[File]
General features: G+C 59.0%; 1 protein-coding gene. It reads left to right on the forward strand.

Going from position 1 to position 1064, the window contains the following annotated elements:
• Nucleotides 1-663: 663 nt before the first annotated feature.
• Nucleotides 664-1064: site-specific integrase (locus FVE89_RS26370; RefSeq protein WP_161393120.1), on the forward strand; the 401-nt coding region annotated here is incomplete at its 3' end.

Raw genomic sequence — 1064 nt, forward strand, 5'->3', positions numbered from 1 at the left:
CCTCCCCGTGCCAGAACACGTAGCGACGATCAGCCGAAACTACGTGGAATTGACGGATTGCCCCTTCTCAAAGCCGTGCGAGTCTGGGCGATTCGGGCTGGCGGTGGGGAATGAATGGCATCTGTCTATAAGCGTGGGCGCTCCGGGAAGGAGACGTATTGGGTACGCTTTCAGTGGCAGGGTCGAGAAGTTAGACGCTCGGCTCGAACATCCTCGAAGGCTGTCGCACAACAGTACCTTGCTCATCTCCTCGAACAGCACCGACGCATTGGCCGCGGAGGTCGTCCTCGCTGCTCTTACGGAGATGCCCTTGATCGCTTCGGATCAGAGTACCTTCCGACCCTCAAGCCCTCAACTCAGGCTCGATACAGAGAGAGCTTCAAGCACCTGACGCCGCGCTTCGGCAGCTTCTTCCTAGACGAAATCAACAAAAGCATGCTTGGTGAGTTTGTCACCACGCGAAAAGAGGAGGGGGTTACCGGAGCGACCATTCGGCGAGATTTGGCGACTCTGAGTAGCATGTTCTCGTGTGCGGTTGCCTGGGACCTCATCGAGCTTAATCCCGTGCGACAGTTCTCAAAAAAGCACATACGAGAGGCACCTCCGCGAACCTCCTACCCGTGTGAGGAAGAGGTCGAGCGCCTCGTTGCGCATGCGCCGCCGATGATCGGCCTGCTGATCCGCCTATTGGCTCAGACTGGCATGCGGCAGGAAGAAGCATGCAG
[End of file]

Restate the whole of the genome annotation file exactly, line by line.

General features: G+C 59.0%; 1 protein-coding gene. It reads left to right on the forward strand.

Going from position 1 to position 1064, the window contains the following annotated elements:
• Nucleotides 1-663: 663 nt before the first annotated feature.
• Nucleotides 664-1064: site-specific integrase (locus FVE89_RS26370; RefSeq protein WP_161393120.1), on the forward strand; the 401-nt coding region annotated here is incomplete at its 3' end.

Raw genomic sequence — 1064 nt, forward strand, 5'->3', positions numbered from 1 at the left:
CCTCCCCGTGCCAGAACACGTAGCGACGATCAGCCGAAACTACGTGGAATTGACGGATTGCCCCTTCTCAAAGCCGTGCGAGTCTGGGCGATTCGGGCTGGCGGTGGGGAATGAATGGCATCTGTCTATAAGCGTGGGCGCTCCGGGAAGGAGACGTATTGGGTACGCTTTCAGTGGCAGGGTCGAGAAGTTAGACGCTCGGCTCGAACATCCTCGAAGGCTGTCGCACAACAGTACCTTGCTCATCTCCTCGAACAGCACCGACGCATTGGCCGCGGAGGTCGTCCTCGCTGCTCTTACGGAGATGCCCTTGATCGCTTCGGATCAGAGTACCTTCCGACCCTCAAGCCCTCAACTCAGGCTCGATACAGAGAGAGCTTCAAGCACCTGACGCCGCGCTTCGGCAGCTTCTTCCTAGACGAAATCAACAAAAGCATGCTTGGTGAGTTTGTCACCACGCGAAAAGAGGAGGGGGTTACCGGAGCGACCATTCGGCGAGATTTGGCGACTCTGAGTAGCATGTTCTCGTGTGCGGTTGCCTGGGACCTCATCGAGCTTAATCCCGTGCGACAGTTCTCAAAAAAGCACATACGAGAGGCACCTCCGCGAACCTCCTACCCGTGTGAGGAAGAGGTCGAGCGCCTCGTTGCGCATGCGCCGCCGATGATCGGCCTGCTGATCCGCCTATTGGCTCAGACTGGCATGCGGCAGGAAGAAGCATGCAG